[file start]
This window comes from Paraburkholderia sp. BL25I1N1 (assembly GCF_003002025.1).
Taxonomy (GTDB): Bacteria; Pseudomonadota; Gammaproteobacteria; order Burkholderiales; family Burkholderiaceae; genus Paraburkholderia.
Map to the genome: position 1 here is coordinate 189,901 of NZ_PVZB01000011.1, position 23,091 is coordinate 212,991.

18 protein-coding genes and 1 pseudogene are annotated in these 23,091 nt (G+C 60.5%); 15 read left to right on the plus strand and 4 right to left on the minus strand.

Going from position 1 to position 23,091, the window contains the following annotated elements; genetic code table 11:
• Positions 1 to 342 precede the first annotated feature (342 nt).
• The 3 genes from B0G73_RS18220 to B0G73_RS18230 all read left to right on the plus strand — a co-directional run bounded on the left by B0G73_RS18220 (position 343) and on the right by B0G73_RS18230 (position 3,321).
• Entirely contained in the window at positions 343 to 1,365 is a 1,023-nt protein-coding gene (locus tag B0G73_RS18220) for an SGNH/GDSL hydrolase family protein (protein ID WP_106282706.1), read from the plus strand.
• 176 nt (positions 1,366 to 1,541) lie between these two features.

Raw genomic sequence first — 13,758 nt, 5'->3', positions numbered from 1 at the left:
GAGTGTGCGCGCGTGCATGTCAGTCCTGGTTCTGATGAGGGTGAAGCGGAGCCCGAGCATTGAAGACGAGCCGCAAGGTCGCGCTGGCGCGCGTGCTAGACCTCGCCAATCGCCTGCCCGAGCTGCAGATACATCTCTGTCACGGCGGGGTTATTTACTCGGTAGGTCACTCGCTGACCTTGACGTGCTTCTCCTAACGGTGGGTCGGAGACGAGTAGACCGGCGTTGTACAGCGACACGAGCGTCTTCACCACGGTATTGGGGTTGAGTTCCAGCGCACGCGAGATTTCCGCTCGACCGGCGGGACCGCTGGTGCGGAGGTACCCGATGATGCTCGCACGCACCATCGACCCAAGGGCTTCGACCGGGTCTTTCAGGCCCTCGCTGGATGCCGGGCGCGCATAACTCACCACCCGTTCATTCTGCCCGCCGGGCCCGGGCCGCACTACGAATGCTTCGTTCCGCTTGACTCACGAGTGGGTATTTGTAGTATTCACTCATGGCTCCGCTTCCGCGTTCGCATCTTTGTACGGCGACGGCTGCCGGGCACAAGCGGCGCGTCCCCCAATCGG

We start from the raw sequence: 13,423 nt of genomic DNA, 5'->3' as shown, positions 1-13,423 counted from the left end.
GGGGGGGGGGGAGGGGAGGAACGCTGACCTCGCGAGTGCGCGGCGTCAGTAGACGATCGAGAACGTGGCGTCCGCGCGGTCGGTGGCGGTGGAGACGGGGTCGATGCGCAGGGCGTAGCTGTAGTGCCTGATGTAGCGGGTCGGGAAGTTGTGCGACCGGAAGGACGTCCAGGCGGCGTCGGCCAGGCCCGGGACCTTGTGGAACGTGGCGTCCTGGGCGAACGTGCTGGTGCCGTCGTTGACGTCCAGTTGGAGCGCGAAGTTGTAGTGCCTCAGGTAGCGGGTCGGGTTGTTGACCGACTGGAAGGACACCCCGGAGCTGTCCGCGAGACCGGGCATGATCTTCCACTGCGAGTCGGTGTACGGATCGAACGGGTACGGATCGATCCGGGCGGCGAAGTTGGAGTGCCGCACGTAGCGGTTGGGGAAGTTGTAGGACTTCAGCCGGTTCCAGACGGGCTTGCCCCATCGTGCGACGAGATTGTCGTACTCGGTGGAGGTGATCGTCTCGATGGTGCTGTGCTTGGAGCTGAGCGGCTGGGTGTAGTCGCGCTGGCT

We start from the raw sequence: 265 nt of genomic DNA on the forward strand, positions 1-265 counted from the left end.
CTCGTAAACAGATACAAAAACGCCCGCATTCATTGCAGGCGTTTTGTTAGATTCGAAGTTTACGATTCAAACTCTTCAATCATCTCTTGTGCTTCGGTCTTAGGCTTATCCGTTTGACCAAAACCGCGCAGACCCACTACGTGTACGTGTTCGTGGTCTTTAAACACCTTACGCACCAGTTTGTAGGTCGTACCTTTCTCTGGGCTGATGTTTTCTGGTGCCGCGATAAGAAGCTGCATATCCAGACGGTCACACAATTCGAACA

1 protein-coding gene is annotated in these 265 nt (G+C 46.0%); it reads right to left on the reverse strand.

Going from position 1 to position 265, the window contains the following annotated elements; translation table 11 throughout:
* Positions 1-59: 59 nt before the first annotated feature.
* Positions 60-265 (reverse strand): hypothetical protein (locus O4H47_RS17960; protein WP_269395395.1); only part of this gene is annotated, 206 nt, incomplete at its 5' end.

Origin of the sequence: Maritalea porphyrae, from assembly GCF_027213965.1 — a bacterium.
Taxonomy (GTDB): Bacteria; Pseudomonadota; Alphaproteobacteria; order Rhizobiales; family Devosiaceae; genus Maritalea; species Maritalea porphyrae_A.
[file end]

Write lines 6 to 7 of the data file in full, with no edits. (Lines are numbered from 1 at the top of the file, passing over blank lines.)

• Positions 1 to 342 precede the first annotated feature (342 nt).
• The 3 genes from B0G73_RS18220 to B0G73_RS18230 all read left to right on the plus strand — a co-directional run bounded on the left by B0G73_RS18220 (position 343) and on the right by B0G73_RS18230 (position 3,321).